Sponsored By

Failure Isn’t an Option Failure Isn’t an Option

In today’s world of manufacturing, companies are looking for less expensive ways to make products smaller and faster. Although this is the case for OEMs that integrate printed circuit boards (PCBs) into their products, a required standard of quality keeps medical device OEMs highly discerning. OEMs seek strong relationships with their electronic manufacturing service (EMS) providers and expect the highest levels of reliability and repeatability throughout the manufacturing process and beyond.

Maria Fontanazza

March 4, 2010

14 Min Read
Failure Isn’t an Option

In today’s world of manufacturing, companies are looking for less expensive ways to make products smaller and faster. Although this is the case for OEMs that integrate printed circuit boards (PCBs) into their products, a required standard of quality keeps medical device OEMs highly discerning. OEMs seek strong relationships with their electronic manufacturing service (EMS) providers and expect the highest levels of reliability and repeatability throughout the manufacturing process and beyond.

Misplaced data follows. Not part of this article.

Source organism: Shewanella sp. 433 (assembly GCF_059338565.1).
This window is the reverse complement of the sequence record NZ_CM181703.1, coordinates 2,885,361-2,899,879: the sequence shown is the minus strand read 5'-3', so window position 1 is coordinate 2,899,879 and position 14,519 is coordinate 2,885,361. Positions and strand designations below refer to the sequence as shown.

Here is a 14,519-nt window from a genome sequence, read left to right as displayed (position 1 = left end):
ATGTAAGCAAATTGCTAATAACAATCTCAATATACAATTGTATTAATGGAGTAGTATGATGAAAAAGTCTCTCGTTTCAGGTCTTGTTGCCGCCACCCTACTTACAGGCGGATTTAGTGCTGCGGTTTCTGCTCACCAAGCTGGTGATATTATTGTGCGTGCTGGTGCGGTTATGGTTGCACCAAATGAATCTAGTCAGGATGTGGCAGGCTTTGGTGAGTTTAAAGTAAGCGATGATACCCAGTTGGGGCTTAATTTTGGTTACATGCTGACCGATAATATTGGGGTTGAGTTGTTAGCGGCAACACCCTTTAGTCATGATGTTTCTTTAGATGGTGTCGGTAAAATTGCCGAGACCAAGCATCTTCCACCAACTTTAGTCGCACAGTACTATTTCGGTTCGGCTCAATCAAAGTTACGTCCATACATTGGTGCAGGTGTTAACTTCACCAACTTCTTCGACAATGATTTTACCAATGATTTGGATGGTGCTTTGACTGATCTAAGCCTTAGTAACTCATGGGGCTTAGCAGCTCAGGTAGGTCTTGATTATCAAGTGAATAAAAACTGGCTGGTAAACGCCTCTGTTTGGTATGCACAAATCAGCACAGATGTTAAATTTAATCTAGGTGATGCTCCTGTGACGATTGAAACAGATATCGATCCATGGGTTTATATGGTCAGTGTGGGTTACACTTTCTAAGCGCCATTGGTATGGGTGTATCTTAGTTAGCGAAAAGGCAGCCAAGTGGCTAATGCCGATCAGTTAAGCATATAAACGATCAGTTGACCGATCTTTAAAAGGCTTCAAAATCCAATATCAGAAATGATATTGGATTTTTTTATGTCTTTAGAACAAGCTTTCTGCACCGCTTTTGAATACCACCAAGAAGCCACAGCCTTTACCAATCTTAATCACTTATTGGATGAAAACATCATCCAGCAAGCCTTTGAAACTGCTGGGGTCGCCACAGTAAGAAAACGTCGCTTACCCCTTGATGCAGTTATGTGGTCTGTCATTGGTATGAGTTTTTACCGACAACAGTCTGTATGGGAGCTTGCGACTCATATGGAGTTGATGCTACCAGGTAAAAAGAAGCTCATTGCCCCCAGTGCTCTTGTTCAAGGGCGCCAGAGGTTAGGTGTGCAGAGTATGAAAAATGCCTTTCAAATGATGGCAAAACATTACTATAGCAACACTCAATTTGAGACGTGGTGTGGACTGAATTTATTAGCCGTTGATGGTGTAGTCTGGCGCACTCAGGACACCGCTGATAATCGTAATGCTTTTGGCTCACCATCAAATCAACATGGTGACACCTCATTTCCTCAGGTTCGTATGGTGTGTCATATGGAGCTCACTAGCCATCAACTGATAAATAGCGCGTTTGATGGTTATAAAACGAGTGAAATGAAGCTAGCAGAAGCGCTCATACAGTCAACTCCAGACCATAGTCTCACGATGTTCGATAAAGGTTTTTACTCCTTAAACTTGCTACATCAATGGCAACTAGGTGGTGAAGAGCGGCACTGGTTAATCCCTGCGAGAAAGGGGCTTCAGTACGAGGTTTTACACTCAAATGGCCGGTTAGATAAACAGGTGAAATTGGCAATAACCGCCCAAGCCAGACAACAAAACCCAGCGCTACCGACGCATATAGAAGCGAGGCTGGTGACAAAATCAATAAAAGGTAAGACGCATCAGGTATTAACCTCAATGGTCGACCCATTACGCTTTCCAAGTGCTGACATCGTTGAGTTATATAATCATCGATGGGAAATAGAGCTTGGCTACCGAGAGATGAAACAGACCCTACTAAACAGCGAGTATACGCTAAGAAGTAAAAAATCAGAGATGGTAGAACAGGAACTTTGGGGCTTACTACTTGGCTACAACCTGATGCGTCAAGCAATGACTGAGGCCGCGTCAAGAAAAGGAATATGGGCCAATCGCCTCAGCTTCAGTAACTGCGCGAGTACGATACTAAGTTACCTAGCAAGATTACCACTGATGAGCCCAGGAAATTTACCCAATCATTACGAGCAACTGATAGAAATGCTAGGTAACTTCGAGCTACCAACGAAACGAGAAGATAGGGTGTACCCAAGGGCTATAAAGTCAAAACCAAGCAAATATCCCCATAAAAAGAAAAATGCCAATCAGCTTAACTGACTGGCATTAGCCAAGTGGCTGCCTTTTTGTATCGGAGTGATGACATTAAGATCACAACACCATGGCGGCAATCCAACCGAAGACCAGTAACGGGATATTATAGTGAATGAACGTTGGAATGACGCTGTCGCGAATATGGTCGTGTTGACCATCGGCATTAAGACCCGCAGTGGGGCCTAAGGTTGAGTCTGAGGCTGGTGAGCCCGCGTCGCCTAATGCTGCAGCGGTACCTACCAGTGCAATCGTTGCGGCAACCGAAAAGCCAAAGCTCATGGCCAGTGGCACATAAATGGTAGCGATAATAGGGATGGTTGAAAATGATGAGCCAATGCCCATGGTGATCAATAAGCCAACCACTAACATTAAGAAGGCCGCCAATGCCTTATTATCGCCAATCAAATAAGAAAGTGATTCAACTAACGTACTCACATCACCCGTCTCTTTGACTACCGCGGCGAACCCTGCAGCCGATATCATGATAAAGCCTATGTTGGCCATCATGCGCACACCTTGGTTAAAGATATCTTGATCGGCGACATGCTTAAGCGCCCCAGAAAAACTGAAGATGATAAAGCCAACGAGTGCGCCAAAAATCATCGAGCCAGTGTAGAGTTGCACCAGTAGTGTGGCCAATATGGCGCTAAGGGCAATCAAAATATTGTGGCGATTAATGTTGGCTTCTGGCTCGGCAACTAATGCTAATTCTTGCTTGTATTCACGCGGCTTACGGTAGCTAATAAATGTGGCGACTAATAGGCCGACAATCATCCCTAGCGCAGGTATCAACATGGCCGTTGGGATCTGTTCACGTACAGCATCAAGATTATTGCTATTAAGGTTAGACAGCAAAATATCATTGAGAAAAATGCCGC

In addition to expecting the highest quality of reliability and repeatability, OEMs are challenging their PCB suppliers to fit more electronics into a small amount of space.


PCBs and flexible circuits are used in critical Class III devices such as electrostimulators, cardiovascular devices, and neurostimulators for pain management. For this reason, companies cannot afford for their products to fail in the field, because this could mean death. “When dealing with a Class III implantable or an external device company in the medical industry, you have to know what you’re getting yourself into,” says Rich Fitzgerald, COO of Qual-Pro Corp. (Gardena, CA). “It’s not just an ISO certification; it comes down to understanding what the medical industry requires of you and what your responsibility as an EMS partner is in that process.”